Half-Life & After-Life of Postmodernism – Part 1

It is amusing that Postmodernism today has become a pejorative term for “a normative cultural relativism, a distrust of and excessive skepticism against objective knowledge, exaggerating the role of language.” Others think that Postmodernism describes not the diversity of reality and thought, but instead aims for a “reactive non-position”.

To Postpostmodernists [sic], those who think Postmodernism is a thing of the past, we want to answer: it is History in a completely different sense – Living History. In our opinion, there are ties between the Past and the Present which are interesting; but in order to discover them we need an historicist, ideology-critical method that is not content with looking in the rear-view mirror, but one that also sees Postmodernism’s delightfully horrendous traces well into the Present. Such an analysis leads us to the conclusion that not just a few of those who reject Postmodernism as a “reactive non-position”, as a matter of fact embrace Postmodernism indirectly de facto, albeit in an upgraded version as an apparently less committed ‘post-thought’ – a passively reactionary position.

The very notion of “Postmodernism” is ambiguous and contradictory, yet that does not mean that the phenomenon has lost relevance or that a useful definition cannot be made. It is possible to distinguish three basic concepts:

  1. First, it is about the actual time or state of society we live in, often called “Postmodern” or “Postmodernity” or even “Liquid Modernity” as per Zygmunt Bauman.

  2. Secondly, it is aimed at an aesthetic style, especially in architecture, in which realm Derridean Deconstructivist architecture as per the Anglo-Iraqi “Queen of the Curve” Zaha Hadid comes to mind.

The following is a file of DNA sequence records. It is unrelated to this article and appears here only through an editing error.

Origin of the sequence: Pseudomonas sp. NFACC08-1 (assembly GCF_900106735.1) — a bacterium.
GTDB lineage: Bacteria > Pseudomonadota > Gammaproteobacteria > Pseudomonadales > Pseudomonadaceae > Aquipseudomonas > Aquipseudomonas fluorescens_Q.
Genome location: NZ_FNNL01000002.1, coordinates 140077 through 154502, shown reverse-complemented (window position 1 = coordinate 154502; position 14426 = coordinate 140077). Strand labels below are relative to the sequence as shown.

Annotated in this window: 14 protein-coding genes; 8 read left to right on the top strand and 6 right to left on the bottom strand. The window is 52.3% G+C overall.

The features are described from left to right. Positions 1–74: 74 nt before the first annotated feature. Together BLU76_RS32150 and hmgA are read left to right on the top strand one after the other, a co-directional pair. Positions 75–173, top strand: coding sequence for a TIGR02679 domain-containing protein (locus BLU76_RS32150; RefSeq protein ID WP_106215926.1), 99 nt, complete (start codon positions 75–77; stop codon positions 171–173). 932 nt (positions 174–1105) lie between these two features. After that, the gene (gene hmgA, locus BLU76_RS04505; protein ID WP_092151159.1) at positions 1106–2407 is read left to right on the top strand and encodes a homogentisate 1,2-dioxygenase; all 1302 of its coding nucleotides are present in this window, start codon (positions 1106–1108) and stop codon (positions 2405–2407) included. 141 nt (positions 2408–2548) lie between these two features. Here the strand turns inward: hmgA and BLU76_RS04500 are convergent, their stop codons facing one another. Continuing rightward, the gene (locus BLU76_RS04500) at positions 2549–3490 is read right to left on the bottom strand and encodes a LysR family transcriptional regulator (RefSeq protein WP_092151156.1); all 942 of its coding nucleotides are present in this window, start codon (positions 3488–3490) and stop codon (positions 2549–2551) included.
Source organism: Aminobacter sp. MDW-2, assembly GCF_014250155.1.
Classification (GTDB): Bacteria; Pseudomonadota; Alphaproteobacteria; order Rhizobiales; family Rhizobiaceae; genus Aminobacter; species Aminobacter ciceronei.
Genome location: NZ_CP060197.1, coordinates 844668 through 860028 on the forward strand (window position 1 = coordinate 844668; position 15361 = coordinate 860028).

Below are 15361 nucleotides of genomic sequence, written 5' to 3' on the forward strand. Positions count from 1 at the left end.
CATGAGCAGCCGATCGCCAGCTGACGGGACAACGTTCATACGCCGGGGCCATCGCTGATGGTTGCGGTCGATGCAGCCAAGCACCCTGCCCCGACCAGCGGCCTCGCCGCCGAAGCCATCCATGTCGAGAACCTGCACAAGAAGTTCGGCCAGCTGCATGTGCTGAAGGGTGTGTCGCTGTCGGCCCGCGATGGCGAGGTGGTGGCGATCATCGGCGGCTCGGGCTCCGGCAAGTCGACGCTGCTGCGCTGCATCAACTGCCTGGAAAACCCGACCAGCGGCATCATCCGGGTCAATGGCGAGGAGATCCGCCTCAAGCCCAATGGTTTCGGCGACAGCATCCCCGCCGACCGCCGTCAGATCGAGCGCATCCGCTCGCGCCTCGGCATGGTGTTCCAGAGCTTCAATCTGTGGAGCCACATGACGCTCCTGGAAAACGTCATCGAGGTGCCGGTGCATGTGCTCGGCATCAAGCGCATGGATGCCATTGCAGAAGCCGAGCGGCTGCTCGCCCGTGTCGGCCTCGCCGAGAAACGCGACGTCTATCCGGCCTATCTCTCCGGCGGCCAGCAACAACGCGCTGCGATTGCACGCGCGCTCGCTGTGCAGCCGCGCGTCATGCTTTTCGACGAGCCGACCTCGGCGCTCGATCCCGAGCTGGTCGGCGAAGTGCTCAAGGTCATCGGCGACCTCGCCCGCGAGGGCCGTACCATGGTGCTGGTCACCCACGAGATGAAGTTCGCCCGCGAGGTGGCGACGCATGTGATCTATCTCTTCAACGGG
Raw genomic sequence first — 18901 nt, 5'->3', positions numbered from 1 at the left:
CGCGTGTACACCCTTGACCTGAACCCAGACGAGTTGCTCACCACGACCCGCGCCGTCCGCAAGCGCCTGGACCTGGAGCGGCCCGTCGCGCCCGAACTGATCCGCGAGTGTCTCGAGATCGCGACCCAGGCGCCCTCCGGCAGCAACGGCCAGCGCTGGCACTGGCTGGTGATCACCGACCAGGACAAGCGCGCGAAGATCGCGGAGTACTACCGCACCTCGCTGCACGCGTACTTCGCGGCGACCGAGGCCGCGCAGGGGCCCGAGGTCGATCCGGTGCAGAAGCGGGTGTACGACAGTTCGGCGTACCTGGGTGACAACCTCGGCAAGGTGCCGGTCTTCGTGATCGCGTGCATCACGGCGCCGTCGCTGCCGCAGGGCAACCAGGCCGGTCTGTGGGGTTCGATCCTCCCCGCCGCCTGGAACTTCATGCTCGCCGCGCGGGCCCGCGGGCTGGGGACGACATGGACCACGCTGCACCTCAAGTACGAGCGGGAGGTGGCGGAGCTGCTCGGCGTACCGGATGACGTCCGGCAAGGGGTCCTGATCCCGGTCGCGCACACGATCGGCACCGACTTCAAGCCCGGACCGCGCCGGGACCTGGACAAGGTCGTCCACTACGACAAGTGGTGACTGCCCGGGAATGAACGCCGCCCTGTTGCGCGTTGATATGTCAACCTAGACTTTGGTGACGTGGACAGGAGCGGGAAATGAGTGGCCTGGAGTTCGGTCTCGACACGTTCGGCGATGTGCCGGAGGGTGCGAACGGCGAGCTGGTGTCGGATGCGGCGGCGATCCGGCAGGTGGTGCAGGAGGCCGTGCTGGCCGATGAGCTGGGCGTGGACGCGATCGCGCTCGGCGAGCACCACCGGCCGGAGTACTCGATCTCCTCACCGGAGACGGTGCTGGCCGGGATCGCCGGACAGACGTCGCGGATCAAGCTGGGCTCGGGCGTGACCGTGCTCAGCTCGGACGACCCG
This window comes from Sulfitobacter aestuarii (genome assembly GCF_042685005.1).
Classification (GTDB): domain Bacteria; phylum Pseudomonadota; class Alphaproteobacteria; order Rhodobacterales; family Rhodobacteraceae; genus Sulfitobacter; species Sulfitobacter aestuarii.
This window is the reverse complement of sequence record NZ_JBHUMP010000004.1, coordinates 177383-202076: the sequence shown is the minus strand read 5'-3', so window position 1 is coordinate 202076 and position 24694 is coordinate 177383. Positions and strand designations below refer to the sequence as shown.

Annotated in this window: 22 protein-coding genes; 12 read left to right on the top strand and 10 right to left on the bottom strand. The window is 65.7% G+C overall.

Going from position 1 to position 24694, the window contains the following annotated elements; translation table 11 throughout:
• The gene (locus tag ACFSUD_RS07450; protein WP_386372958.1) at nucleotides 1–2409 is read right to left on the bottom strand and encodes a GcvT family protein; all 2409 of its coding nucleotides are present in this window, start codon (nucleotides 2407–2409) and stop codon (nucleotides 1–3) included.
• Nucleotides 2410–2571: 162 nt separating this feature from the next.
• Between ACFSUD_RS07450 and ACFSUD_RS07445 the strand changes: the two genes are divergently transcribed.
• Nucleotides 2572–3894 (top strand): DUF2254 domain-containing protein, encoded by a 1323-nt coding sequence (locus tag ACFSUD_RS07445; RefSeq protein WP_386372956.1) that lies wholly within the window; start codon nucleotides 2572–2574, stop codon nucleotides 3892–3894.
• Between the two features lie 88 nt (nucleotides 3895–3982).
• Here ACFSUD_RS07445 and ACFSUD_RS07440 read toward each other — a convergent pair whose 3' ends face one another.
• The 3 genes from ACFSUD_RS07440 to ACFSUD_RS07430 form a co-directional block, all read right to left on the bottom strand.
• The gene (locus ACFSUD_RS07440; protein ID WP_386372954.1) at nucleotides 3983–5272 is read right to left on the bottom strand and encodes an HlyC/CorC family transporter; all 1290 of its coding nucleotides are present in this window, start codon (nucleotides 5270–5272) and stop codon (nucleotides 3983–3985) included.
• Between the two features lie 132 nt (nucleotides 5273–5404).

3. Thirdly, it can refer to a specific philosophical and political theory-building.

It is the third concept that interests us here. Postmodernism’s complex history and branches we will leave for another hypothetical future essay, as well as its use as a style or epoch concept. We see Poststructuralism as mainly a French opposition to the Structuralism of the 1960s; it constitutes an integral part of Postmodernism. All postmodern theory has a theoretical core of philosophical and ideological elements, namely:

  1. Distrust of total thinking (the world as totality);

  2. Priority to “Difference”, “Contradictions” and “Diversity” over Equality and Uniformity;

  3. Distrust of origin and ordering principle (the Unit Principle).

The politico-philosophical (epistemological-ontological) positions that Postmodernism results in are partly a nominalism, ergo the view that reality consists only of individualities; this is an anti-essentialism that – at least rhetorically – rejects all attempts to find the “essences” of things, that is deeper dimensions in history and society, and partly an anti-universalism that explicitly rejects universal moral and political doctrines.

For an examination of the forgotten or neglected connexions between “Classical” Postmodernism and contemporary Post-Thought, it is important to note that these theoretical core elements largely reside in contemporary neo-Nietzschean (political) philosophy. Here we have a red thread that can reveal something essential about the continuity between the Past and the Present.

The question, however, is whether this Niezschean thread is so ‘red’ after all.

If we restore an ideological perspective on Nietzsche as an anti-socialist and anti-democratic thinker with a Conservative Revolutionary agenda, we are faced with a political paradox: the intellectual New Left has built its Post-Thought on at the very least a debatable interpretation of a political philosophy with proto-Fascist elements.

This statement is hardly less paradoxical since this New Left, which de facto blocks qualified historical and social analyses critical of the current System, is primarily attacked from the conservative and reactionary Right. A culturally conservative two-front war against Neoliberalism and left-wing politics has become the framework for the ongoing culture war. We agree with some of the right-wing criticism, but insist that it still fails to hit the mark simply because the Postmodern rot is misinterpreted as an expression of a left-wing politics.

To be continued…

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